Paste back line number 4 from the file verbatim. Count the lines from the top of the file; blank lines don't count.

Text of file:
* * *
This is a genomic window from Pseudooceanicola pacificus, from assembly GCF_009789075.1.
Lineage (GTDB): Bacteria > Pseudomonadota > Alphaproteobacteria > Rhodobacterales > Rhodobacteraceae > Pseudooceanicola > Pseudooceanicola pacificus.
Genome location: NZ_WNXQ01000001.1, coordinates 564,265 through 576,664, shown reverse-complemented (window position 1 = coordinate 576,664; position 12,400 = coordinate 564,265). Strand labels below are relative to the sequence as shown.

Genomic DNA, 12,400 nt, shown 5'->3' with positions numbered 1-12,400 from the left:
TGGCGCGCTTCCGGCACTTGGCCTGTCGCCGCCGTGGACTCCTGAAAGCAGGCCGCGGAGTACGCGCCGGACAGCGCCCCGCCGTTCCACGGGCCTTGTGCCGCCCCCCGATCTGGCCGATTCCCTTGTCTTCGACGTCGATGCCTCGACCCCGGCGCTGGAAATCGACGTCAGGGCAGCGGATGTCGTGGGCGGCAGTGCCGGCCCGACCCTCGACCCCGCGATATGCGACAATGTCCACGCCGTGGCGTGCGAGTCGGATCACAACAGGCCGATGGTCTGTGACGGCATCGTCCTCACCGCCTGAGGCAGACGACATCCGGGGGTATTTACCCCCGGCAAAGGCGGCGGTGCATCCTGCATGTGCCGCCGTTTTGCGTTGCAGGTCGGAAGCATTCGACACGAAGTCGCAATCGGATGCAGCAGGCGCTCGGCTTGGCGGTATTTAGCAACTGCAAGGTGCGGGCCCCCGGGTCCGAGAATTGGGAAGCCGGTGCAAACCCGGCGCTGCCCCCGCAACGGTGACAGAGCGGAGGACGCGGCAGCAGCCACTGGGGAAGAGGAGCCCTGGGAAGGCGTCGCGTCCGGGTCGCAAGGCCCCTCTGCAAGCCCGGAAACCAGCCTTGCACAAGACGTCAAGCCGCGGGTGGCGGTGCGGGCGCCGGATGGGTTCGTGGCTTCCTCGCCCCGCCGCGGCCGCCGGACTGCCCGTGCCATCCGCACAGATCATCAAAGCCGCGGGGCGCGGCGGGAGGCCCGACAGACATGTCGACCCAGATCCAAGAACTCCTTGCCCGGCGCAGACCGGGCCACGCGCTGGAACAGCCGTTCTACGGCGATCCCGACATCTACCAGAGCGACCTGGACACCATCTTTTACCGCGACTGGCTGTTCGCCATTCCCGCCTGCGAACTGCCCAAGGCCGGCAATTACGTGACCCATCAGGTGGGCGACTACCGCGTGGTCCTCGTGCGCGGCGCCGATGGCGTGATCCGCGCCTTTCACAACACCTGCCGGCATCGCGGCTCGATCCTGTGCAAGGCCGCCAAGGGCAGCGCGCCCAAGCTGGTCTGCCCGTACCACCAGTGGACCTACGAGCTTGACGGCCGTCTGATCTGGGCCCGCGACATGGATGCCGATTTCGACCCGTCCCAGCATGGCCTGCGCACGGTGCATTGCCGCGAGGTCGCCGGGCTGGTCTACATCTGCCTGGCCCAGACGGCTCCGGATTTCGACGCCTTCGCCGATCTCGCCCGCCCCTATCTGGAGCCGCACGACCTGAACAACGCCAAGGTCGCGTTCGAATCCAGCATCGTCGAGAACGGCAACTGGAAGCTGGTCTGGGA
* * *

Genomic DNA, 12,400 nt, shown 5'->3' with positions numbered 1-12,400 from the left: